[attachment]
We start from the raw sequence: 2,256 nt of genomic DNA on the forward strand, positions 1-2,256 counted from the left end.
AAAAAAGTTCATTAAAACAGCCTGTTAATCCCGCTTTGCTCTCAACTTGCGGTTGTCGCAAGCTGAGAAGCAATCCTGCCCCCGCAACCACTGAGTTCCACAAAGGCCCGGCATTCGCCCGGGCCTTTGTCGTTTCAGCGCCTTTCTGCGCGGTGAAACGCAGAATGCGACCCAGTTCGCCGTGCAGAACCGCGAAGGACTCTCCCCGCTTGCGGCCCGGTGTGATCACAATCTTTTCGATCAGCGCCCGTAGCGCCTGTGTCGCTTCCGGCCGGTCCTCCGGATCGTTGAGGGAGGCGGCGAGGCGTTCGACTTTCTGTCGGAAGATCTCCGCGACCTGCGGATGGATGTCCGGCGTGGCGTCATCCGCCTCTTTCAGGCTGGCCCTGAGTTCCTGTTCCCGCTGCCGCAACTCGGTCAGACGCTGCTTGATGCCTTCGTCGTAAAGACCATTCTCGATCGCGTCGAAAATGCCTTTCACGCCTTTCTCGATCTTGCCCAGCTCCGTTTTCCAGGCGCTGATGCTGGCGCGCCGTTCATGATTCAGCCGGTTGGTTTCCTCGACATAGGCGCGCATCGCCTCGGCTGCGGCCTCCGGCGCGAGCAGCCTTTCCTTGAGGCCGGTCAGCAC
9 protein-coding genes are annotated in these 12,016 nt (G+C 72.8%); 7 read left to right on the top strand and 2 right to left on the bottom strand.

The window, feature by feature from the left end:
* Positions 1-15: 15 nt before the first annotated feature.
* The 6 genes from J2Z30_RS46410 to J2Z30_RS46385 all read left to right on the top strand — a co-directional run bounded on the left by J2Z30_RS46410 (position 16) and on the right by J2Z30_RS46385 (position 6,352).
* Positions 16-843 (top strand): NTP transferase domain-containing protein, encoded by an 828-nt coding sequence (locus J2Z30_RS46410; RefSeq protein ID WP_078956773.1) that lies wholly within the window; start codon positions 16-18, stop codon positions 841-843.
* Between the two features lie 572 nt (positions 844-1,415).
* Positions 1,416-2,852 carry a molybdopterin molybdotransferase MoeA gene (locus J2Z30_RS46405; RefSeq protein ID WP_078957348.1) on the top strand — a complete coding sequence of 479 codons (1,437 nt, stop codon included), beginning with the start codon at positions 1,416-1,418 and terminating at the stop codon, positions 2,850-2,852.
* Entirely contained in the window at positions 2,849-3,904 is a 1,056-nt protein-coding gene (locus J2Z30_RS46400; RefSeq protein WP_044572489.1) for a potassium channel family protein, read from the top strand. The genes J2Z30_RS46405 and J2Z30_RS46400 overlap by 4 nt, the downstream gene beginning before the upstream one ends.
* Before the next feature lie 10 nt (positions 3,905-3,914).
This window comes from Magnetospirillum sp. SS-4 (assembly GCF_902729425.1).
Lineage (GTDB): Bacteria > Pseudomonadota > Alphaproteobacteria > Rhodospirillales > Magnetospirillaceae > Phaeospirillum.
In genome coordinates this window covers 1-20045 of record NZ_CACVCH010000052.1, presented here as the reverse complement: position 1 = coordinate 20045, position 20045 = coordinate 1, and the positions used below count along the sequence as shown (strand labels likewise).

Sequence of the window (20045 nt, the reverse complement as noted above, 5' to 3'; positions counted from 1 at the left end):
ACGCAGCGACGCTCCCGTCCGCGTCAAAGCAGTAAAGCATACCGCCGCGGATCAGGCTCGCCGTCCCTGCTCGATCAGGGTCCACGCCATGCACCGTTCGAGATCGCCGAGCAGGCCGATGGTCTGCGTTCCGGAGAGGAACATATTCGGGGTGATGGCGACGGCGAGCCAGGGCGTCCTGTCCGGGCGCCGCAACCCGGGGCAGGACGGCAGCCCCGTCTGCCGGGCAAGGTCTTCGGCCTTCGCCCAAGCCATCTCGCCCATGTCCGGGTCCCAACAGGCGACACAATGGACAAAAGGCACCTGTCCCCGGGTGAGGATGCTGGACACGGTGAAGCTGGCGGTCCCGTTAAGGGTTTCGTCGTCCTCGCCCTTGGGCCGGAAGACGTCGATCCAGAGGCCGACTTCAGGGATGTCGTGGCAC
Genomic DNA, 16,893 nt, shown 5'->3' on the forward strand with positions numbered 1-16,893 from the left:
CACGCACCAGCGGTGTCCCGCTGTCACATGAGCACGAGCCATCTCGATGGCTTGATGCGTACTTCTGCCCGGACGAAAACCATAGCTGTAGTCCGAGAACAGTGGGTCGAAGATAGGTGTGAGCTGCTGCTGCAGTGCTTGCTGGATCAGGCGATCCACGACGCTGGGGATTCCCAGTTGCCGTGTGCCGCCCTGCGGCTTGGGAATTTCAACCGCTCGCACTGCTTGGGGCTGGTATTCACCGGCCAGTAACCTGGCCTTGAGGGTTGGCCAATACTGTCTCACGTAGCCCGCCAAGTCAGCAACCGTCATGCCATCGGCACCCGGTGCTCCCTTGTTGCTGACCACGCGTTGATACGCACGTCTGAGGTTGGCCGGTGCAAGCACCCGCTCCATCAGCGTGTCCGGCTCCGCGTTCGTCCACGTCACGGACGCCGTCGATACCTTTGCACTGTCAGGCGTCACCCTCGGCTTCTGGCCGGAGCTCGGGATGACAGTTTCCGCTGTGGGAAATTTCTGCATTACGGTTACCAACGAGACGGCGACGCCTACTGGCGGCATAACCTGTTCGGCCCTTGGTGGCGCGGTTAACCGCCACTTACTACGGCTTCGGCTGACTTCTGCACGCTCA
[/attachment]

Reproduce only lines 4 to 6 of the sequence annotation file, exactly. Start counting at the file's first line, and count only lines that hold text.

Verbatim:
The window, feature by feature from the left end:
* Positions 1-15: 15 nt before the first annotated feature.
* The 6 genes from J2Z30_RS46410 to J2Z30_RS46385 all read left to right on the top strand — a co-directional run bounded on the left by J2Z30_RS46410 (position 16) and on the right by J2Z30_RS46385 (position 6,352).